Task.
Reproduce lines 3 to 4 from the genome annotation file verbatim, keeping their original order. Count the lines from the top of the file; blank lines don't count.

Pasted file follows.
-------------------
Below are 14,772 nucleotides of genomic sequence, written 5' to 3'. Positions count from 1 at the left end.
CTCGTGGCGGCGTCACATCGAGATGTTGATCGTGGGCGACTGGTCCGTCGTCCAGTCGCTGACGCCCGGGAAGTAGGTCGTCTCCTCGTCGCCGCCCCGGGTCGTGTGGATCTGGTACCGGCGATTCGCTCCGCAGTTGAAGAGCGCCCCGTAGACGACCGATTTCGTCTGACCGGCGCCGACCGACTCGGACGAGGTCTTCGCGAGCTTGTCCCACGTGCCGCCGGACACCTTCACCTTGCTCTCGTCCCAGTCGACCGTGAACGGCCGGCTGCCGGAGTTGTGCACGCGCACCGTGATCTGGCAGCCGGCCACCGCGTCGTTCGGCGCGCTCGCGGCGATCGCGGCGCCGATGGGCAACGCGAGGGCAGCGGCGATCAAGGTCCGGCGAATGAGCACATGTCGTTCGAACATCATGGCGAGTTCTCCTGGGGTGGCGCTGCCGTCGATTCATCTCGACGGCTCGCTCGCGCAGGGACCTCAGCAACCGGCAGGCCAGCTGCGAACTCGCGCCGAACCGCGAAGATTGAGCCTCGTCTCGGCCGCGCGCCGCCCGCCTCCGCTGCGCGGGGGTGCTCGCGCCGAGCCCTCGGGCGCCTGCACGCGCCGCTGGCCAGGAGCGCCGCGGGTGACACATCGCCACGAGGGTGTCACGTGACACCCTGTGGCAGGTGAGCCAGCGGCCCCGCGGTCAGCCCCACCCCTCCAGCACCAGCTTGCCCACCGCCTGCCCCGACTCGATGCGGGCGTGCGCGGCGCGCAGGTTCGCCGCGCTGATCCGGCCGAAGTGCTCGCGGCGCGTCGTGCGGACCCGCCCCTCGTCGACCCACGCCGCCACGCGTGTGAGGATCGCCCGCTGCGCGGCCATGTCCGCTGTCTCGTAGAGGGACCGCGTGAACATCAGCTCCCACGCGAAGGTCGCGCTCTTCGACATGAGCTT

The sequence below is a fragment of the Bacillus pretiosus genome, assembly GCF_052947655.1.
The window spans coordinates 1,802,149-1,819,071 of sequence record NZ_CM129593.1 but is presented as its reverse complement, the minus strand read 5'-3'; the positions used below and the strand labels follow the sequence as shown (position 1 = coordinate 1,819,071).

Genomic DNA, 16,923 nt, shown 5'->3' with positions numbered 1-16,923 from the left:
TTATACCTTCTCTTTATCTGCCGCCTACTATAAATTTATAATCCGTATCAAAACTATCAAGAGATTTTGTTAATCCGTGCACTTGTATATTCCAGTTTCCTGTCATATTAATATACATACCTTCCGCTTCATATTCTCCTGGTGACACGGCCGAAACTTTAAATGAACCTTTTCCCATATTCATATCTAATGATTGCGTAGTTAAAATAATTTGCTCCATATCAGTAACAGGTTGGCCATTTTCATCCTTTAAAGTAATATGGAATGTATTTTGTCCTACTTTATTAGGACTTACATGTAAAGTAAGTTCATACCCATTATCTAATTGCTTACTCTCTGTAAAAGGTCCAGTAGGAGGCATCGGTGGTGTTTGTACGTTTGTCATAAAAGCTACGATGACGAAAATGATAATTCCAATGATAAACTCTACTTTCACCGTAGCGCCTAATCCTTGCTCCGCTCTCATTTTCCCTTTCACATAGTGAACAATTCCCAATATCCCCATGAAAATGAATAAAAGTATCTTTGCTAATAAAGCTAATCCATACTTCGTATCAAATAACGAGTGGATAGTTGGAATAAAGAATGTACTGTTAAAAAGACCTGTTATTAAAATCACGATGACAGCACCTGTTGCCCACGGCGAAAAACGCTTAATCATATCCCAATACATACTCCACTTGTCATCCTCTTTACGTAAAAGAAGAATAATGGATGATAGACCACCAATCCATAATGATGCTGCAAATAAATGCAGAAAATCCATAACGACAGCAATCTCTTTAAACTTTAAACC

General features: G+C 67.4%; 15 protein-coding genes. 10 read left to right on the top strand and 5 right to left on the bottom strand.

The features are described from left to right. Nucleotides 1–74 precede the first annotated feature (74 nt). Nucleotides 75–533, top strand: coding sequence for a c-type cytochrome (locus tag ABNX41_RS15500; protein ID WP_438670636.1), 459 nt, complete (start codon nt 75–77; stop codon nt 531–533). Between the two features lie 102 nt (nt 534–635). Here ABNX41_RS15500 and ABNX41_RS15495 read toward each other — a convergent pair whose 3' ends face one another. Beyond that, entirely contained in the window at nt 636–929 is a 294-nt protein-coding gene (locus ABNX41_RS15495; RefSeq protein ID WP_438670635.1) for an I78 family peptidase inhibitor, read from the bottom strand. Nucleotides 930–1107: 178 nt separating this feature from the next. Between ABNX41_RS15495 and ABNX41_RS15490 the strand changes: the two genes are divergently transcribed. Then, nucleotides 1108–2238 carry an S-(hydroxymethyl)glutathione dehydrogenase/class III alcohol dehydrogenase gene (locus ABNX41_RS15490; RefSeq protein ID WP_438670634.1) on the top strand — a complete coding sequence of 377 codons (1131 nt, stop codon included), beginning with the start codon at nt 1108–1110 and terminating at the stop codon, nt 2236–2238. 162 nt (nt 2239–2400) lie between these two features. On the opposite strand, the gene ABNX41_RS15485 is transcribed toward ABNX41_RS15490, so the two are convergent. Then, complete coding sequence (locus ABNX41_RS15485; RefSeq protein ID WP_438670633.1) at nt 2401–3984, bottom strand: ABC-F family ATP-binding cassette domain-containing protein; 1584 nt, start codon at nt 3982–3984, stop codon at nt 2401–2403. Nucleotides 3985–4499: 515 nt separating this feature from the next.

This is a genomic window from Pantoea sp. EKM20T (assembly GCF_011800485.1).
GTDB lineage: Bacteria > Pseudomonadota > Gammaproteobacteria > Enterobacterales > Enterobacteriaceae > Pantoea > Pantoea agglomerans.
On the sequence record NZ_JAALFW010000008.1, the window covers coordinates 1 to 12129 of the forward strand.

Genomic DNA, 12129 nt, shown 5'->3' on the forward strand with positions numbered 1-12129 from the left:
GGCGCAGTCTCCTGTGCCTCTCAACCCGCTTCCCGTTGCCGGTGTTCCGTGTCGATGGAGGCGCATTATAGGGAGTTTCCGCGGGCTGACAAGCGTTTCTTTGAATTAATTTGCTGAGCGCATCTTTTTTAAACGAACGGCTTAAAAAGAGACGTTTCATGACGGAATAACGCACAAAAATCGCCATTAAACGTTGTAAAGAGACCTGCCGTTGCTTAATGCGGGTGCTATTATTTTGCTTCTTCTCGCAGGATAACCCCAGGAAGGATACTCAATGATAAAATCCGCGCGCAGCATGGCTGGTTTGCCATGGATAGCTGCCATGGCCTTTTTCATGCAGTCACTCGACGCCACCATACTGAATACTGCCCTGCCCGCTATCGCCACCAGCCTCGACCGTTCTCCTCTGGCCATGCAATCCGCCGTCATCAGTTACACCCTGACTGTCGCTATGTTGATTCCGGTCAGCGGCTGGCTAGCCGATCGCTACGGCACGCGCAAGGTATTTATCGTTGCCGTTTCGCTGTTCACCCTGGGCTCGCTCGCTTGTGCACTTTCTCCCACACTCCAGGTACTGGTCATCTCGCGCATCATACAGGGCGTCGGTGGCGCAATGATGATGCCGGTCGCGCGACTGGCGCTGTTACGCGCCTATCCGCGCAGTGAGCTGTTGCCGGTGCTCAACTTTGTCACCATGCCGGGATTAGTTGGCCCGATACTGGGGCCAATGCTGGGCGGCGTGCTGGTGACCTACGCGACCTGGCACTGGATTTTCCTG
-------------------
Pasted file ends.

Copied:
The sequence below is a fragment of the Bacillus pretiosus genome, assembly GCF_052947655.1.
The window spans coordinates 1,802,149-1,819,071 of sequence record NZ_CM129593.1 but is presented as its reverse complement, the minus strand read 5'-3'; the positions used below and the strand labels follow the sequence as shown (position 1 = coordinate 1,819,071).